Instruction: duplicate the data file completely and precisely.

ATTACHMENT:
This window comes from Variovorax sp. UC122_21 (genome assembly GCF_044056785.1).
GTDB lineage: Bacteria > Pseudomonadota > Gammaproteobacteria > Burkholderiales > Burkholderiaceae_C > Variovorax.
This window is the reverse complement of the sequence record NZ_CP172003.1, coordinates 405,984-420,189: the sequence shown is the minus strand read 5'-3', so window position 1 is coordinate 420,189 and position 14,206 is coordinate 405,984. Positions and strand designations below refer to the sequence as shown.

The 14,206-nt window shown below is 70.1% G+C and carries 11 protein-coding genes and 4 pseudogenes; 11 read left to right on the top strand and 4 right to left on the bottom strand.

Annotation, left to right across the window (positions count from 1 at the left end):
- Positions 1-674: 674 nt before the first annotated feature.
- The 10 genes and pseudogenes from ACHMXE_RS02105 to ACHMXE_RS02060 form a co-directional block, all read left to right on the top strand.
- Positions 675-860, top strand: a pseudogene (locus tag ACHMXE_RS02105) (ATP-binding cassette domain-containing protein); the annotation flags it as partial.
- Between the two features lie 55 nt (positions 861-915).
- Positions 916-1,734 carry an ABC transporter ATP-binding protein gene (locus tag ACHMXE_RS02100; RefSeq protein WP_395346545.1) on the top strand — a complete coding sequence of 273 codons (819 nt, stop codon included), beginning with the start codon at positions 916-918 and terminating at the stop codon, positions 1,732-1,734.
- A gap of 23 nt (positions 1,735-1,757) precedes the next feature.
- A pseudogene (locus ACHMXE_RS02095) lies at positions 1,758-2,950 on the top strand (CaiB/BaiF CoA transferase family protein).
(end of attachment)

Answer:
This window comes from Variovorax sp. UC122_21 (genome assembly GCF_044056785.1).
GTDB lineage: Bacteria > Pseudomonadota > Gammaproteobacteria > Burkholderiales > Burkholderiaceae_C > Variovorax.
This window is the reverse complement of the sequence record NZ_CP172003.1, coordinates 405,984-420,189: the sequence shown is the minus strand read 5'-3', so window position 1 is coordinate 420,189 and position 14,206 is coordinate 405,984. Positions and strand designations below refer to the sequence as shown.

The 14,206-nt window shown below is 70.1% G+C and carries 11 protein-coding genes and 4 pseudogenes; 11 read left to right on the top strand and 4 right to left on the bottom strand.

Annotation, left to right across the window (positions count from 1 at the left end):
- Positions 1-674: 674 nt before the first annotated feature.
- The 10 genes and pseudogenes from ACHMXE_RS02105 to ACHMXE_RS02060 form a co-directional block, all read left to right on the top strand.
- Positions 675-860, top strand: a pseudogene (locus tag ACHMXE_RS02105) (ATP-binding cassette domain-containing protein); the annotation flags it as partial.
- Between the two features lie 55 nt (positions 861-915).
- Positions 916-1,734 carry an ABC transporter ATP-binding protein gene (locus tag ACHMXE_RS02100; RefSeq protein WP_395346545.1) on the top strand — a complete coding sequence of 273 codons (819 nt, stop codon included), beginning with the start codon at positions 916-918 and terminating at the stop codon, positions 1,732-1,734.
- A gap of 23 nt (positions 1,735-1,757) precedes the next feature.
- A pseudogene (locus ACHMXE_RS02095) lies at positions 1,758-2,950 on the top strand (CaiB/BaiF CoA transferase family protein).